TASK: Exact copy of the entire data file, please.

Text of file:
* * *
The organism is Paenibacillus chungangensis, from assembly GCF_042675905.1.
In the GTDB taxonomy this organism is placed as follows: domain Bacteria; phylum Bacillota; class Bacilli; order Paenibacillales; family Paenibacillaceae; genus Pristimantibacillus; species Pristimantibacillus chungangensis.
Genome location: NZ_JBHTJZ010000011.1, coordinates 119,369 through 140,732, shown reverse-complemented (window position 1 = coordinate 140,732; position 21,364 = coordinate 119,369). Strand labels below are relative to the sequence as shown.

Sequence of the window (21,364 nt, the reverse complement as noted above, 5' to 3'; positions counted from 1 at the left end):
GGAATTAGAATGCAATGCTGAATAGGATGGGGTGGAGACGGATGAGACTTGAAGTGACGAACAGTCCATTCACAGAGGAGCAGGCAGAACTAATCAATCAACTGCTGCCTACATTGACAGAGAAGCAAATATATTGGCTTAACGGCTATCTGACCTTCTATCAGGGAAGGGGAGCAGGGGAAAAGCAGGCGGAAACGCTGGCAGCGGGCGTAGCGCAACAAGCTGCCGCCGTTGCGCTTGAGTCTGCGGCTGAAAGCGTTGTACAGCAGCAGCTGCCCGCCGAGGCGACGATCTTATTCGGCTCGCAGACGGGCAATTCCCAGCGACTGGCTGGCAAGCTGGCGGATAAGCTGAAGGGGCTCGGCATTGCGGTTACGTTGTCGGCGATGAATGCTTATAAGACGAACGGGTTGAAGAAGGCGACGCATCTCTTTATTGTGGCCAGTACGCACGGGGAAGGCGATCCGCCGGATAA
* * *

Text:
The organism is Paenibacillus chungangensis, from assembly GCF_042675905.1.
In the GTDB taxonomy this organism is placed as follows: domain Bacteria; phylum Bacillota; class Bacilli; order Paenibacillales; family Paenibacillaceae; genus Pristimantibacillus; species Pristimantibacillus chungangensis.
Genome location: NZ_JBHTJZ010000011.1, coordinates 119,369 through 140,732, shown reverse-complemented (window position 1 = coordinate 140,732; position 21,364 = coordinate 119,369). Strand labels below are relative to the sequence as shown.

Sequence of the window (21,364 nt, the reverse complement as noted above, 5' to 3'; positions counted from 1 at the left end):
GGAATTAGAATGCAATGCTGAATAGGATGGGGTGGAGACGGATGAGACTTGAAGTGACGAACAGTCCATTCACAGAGGAGCAGGCAGAACTAATCAATCAACTGCTGCCTACATTGACAGAGAAGCAAATATATTGGCTTAACGGCTATCTGACCTTCTATCAGGGAAGGGGAGCAGGGGAAAAGCAGGCGGAAACGCTGGCAGCGGGCGTAGCGCAACAAGCTGCCGCCGTTGCGCTTGAGTCTGCGGCTGAAAGCGTTGTACAGCAGCAGCTGCCCGCCGAGGCGACGATCTTATTCGGCTCGCAGACGGGCAATTCCCAGCGACTGGCTGGCAAGCTGGCGGATAAGCTGAAGGGGCTCGGCATTGCGGTTACGTTGTCGGCGATGAATGCTTATAAGACGAACGGGTTGAAGAAGGCGACGCATCTCTTTATTGTGGCCAGTACGCACGGGGAAGGCGATCCGCCGGATAA